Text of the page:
Casablanca - American students of Syracuse University, New York, visited Casablanca in a three days cultural experience, from 8th to 10th June. The trip could break long-held assumptions on Morocco, those that are based on stereotypes and prejudices.
Casablanca – American students of Syracuse University, New York, visited Casablanca in a three days cultural experience, from 8th to 10th June. The trip could break long-held assumptions on Morocco, those that are based on stereotypes and prejudices.
Morocco Exchange, an NGO, succeeded in that very limited time to project the right image of Morocco in the minds of those who might be future leaders of America.
Morocco Exchange is a non-profit organization that offers American college students the opportunity for “a monumental physical journey of discovery in Morocco.”
The aim is to bring Americans and Moroccans together in the hope to build bridges of palpable human connection between the Muslim and Western worlds.
Mr. Allen Hoppes, associate director of Morocco Exchange, states that the students found Morocco much more developed than what they expected. As most of them were girls, the young Americans predicted to see oppressed women, wearing the Burqa and have no say in matters related to their lives.
They had in mind a desert-like country which is full of camels, and with no internet access. It is regarded simply as another sub-Saharan state.
However, Mr. Allen added, the image now is cleared in their minds: Morocco is not at all as what they thought it to be.
Three places can be regarded as the main factors which contributed to shaping students’ new attitude towards Morocco, namely a women center in Tangiers, Morocco Mall and a shanty town. The students could meet women from different walks of life; they wear different types of clothes, speak different languages and hold various professional positions.
The visit to Morocco Mall, a huge shopping center, shed light on the existence of a good number of Moroccans who can afford to shop in such place where the prices are comparatively very expensive.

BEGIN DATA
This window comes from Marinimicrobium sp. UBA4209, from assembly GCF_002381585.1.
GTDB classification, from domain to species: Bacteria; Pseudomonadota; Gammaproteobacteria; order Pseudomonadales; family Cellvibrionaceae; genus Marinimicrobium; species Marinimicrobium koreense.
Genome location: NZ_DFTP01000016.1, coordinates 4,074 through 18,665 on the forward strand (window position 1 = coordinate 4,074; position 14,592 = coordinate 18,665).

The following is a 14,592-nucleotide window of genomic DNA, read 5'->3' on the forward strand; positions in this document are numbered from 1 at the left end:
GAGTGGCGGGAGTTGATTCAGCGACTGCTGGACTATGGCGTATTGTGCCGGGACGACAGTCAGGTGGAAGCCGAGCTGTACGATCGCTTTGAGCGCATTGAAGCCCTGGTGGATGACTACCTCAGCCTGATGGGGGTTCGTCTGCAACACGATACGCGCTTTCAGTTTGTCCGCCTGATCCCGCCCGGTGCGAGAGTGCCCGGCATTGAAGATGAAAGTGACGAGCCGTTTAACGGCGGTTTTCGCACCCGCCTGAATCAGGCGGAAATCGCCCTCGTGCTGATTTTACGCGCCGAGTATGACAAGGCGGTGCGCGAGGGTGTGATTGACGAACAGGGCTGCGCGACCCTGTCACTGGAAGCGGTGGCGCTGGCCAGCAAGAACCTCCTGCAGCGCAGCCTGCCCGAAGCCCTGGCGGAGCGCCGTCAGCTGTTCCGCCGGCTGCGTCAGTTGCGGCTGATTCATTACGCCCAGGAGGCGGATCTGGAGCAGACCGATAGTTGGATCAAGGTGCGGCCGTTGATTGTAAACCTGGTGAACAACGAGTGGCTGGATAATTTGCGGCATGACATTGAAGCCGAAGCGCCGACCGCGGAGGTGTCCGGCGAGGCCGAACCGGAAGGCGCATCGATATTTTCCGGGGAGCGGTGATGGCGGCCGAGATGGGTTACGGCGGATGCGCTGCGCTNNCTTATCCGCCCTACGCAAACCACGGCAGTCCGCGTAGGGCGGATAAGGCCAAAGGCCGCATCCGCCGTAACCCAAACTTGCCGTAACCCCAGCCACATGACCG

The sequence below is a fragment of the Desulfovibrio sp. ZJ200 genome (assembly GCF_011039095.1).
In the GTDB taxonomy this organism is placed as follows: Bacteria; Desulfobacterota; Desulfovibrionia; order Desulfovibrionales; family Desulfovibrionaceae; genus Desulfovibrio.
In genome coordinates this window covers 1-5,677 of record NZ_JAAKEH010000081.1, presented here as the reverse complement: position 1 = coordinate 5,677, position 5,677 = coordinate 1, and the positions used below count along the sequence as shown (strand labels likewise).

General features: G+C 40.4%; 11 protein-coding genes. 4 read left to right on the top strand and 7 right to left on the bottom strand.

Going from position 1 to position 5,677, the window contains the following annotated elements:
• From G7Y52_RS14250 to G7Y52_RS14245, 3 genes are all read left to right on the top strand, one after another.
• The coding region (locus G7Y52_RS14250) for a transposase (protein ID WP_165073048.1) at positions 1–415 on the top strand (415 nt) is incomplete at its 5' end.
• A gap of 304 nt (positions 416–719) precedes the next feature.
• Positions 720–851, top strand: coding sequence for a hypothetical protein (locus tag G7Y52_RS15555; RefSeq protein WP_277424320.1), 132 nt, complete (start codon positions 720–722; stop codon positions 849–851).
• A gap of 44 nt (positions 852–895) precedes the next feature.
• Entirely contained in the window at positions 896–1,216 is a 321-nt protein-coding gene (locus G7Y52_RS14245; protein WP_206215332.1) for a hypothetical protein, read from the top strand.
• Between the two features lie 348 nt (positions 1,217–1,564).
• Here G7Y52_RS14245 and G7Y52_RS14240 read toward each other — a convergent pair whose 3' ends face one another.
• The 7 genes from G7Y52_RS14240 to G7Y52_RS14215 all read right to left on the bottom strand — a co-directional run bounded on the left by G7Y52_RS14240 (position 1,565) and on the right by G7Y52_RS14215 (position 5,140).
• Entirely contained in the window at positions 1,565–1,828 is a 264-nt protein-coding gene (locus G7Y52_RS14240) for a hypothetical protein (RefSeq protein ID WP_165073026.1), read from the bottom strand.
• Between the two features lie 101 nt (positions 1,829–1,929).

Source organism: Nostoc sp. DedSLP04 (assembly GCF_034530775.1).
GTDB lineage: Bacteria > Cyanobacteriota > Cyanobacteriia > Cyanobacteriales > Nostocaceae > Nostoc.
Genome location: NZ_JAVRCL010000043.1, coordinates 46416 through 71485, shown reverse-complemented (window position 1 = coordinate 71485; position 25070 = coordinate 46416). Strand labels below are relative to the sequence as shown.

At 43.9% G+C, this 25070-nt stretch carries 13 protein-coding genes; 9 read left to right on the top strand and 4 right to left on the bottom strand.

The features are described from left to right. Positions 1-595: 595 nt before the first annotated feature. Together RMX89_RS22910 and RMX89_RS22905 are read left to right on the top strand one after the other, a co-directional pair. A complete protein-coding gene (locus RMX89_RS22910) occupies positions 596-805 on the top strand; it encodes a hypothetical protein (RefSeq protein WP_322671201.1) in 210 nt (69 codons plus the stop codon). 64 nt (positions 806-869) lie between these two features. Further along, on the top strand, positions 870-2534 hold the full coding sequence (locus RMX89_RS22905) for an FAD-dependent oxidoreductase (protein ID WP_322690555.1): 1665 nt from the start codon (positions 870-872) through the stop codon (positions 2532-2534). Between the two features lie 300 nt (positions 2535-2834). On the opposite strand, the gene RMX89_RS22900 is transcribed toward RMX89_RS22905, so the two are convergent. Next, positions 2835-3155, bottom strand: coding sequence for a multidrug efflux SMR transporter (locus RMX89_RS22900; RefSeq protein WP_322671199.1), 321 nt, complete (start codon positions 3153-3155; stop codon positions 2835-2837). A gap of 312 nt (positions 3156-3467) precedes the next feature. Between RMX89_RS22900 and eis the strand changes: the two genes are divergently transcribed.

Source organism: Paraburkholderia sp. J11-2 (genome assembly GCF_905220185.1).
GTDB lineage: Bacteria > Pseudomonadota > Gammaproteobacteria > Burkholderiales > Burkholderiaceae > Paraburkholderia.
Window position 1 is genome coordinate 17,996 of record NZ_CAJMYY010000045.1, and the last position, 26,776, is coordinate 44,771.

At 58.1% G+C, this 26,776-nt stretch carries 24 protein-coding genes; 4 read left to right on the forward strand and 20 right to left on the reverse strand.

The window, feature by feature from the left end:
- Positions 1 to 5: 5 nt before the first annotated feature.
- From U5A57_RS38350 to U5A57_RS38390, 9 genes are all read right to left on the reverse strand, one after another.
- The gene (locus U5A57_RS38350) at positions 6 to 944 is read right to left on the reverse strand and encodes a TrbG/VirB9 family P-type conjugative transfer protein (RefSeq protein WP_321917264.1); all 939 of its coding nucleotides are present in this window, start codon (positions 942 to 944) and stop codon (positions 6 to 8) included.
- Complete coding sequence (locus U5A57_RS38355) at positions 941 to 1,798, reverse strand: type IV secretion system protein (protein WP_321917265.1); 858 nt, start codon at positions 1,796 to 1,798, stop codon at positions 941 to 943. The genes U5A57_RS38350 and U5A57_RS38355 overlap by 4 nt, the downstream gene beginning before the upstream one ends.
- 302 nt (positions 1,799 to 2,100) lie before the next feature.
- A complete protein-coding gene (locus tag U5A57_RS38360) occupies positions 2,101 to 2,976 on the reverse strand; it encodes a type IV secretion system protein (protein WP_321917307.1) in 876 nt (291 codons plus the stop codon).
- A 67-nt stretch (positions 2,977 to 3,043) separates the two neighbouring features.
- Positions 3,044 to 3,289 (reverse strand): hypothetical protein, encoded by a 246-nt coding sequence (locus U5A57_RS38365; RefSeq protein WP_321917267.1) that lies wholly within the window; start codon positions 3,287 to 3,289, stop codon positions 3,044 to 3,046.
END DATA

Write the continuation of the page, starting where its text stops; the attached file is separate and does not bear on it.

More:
On the other hand, the visit to shanty towns, such as Sidi Momen, told just the opposite side of the story, the presence of another social category, the poor.
Stephanie Matt, a postgraduate student, said that, unlike America, Morocco’s middle class is hardly to be seen. She noticed what she described as huge discrepancy between the haves and the have-nots, Sidi Momen and Morocco Mall.
Stephanie continued that America is individualistic as opposed to Morocco which is collectivist country. She could realize that from the way Moroccan live at their homes. She saw all the members of the same family sharing the same dish. In the US, she added, it is common to see each person eating on his or her own.
In some cases, they may even eat different meals at the same time. Stephanie plans happily to come back to Morocco for a voluntary work experience, but does not think to stay more than one year. “I am too American!” She added.
She says that Morocco although a moderate country and is so different from the stereotypical image one might have of a Muslim country, is not as liberal as America.
Janelle, an undergraduate student, said that she liked the hospitality of Moroccan people and would never hesitate to come back whenever it is possible. Almost all the students expressed the same thing.
The overall impression one has from those young Americans is that they lived a rich cultural experience through which they discovered Morocco and, most importantly, themselves.
With this in mind, a lot is to be done for the sake of embellishing the blemished image of Morocco in the eyes of Americans, bearing in mind the crucial importance of their attitudes towards the territorial integrity of the kingdom.
Jamal Saidi is a Moroccan student currently enrolled in a master program majoring in Moroccan-American Studies at Hassan II University, Faculty of Humanities/Ben M’sik. He is Morocco World News correspondent in Casablanca. You can follow him on Facebook.
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